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Outrage As Gov’t Destroys Thousands Of “Sacred Traditional Trees’’ In Acholi

Felled shea nut trees in the project area/ Photo by Emmy Daniel Ojara

The government has come under sharp criticism from the Acholi Chiefdom over the extensive and uncontrolled destruction of “sacred traditional trees’’ in the Acholi sub-region under the of promoting food security.

Gov`t through the National Animal Genetic Resources Centre and Data Bank (NAGRC&DB) and the Ministry of Agriculture, Animal Industry and Fisheries (MAAIF)  are currently involved in growing cereals on thousands of acres of land in Angagura, Ajan, and Laguti Sub Counties and parts of Nwoya district as part of ensuring food security and improve animal production.

The other participating agencies include Uganda Prisons Services-UPS, Uganda People`s Defence Force-UPDF, the National Agricultural Research Organization (NARO), and the National Executive Committee of the ruling National Resistance Movement (NRM) party.

However, traditional leaders and elders in the project areas are accusing NAGRC&DB of siding with powerful individuals to cut down and destroy ‘’sacred traditional trees’’ including Shea nut (locally known as yaa), Afzelia Africana (Beyo), Philenoptera Laxiflora (Olwedo), and, Kigelia Africana (Okango).

They say that besides the economic relevance of the project, its implementers are indiscriminately felling protected tree species in the disguise of implementing the project.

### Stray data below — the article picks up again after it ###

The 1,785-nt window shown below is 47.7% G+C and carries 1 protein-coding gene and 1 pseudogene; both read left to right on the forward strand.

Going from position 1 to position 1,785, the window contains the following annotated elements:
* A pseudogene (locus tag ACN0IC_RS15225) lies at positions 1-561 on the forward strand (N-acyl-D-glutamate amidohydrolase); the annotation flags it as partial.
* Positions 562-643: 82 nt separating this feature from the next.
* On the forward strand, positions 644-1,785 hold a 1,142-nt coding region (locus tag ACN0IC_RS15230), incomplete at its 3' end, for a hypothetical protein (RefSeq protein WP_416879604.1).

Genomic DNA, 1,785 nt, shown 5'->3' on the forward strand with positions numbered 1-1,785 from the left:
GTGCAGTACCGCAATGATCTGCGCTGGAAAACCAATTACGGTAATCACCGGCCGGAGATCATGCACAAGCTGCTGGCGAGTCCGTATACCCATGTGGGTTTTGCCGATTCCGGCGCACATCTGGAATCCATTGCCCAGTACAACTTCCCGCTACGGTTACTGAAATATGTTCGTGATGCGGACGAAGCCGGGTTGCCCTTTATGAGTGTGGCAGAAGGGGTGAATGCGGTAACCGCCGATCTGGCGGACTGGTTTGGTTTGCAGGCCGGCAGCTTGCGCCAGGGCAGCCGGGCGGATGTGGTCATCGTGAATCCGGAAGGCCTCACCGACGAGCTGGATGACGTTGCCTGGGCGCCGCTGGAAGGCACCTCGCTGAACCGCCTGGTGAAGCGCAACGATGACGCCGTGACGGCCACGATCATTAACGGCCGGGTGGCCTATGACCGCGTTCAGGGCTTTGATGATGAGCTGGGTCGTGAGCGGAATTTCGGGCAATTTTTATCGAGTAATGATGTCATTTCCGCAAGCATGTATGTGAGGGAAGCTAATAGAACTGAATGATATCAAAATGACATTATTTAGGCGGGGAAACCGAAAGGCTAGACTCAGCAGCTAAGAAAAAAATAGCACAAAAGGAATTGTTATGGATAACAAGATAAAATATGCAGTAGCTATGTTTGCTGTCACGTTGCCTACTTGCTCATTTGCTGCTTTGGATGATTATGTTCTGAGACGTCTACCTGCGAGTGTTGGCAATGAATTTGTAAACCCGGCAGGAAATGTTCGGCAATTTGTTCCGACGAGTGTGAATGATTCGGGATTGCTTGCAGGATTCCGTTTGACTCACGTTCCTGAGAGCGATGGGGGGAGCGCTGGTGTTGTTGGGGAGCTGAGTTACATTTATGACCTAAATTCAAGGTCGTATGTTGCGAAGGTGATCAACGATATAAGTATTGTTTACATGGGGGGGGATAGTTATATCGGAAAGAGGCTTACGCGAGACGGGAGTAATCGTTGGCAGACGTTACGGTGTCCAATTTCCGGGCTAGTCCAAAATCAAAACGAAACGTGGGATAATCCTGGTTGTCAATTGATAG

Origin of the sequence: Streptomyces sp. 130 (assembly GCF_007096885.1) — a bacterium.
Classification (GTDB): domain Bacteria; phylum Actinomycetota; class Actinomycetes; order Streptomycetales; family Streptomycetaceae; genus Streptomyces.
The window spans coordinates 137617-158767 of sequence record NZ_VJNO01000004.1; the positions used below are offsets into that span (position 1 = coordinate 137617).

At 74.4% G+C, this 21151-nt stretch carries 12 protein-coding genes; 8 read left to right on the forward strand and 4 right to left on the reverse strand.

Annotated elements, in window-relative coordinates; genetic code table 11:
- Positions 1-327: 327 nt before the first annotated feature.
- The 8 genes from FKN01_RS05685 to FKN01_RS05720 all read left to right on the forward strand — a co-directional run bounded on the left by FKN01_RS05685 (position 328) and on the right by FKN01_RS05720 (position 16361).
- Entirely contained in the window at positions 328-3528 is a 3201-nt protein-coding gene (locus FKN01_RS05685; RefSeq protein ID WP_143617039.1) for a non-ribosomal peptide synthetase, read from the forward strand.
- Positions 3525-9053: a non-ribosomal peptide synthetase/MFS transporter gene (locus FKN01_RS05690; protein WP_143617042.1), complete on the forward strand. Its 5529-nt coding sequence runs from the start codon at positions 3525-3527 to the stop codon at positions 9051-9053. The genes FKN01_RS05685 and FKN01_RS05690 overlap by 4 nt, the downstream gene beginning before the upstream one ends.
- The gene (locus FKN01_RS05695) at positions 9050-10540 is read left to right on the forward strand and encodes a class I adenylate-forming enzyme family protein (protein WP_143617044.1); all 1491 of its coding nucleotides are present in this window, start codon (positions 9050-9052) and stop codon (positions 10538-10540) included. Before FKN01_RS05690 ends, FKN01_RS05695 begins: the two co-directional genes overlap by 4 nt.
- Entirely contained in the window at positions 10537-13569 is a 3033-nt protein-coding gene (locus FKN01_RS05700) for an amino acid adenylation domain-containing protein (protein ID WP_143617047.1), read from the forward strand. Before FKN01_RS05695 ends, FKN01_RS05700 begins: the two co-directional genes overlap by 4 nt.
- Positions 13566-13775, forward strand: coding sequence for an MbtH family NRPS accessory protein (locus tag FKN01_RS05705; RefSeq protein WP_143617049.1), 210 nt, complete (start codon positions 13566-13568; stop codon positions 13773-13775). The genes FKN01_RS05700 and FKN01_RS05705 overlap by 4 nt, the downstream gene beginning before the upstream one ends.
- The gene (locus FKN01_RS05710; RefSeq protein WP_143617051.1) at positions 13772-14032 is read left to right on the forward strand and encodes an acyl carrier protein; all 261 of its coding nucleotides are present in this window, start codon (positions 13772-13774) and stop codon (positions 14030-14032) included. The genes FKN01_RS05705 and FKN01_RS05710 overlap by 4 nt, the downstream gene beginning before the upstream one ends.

The forest products are reportedly being sold out for charcoal dealers, logs, and timber and are frequently seen being transported from the project areas under the protection of armed security personnel.

The said trees are hardwood and produce high-quality charcoal, timbers, and logs, which are lucrative in central Uganda and outside the country.

The traditional trees, which are considered sacred in Acholi are predominantly used ceremonially for rituals, enthronement, appeasing the gods, conflict resolution and mediation, restoring peace, seeking blessings from the gods, bringing good luck as well as invoking good omens and fortune.

The prominence and value of the traditional trees rose to the attention of the world at the peak of the rebel Lord`s Resistance Army-LRA insurgency when the Acholi traditional leaders used some of the trees to woo the rebels to return home or give protection to the community from attacks and bad omens at that time.

Lalobo Valentino, the Chairperson of the Natural Resource Committee in Pungole Parish and Payira Clan council member told URN during an interview that hundreds of the traditional trees have already been destroyed and used for timbers, logs, and charcoal by NAGRC&DB.

Lalobo says he personally met and interacted with NAGRC&DB officials and asked them not to destroy the trees because of their uniqueness but they chose not to appreciate or respect the values of the Acholi tradition.

According to Lalobo, the destruction of the ‘’sacred traditional trees’’ is threatening the livelihood of the people as it might attract bad omens such as lightning strikes and the destruction of crops.

Opira Kasumu Pa Obwona, the Chairperson of Payira Clan told URN that he instructed his council to immediately stop the destruction of the sacred trees within ‘’Aswa Ranch’’ but NAGRC&DB turned a deaf ear.

Opira explains that once the tree is cut down, it calls for cleansing and appeasing of the gods by the cultural institution, which involves the slaughtering of cattle, goats, and a cock.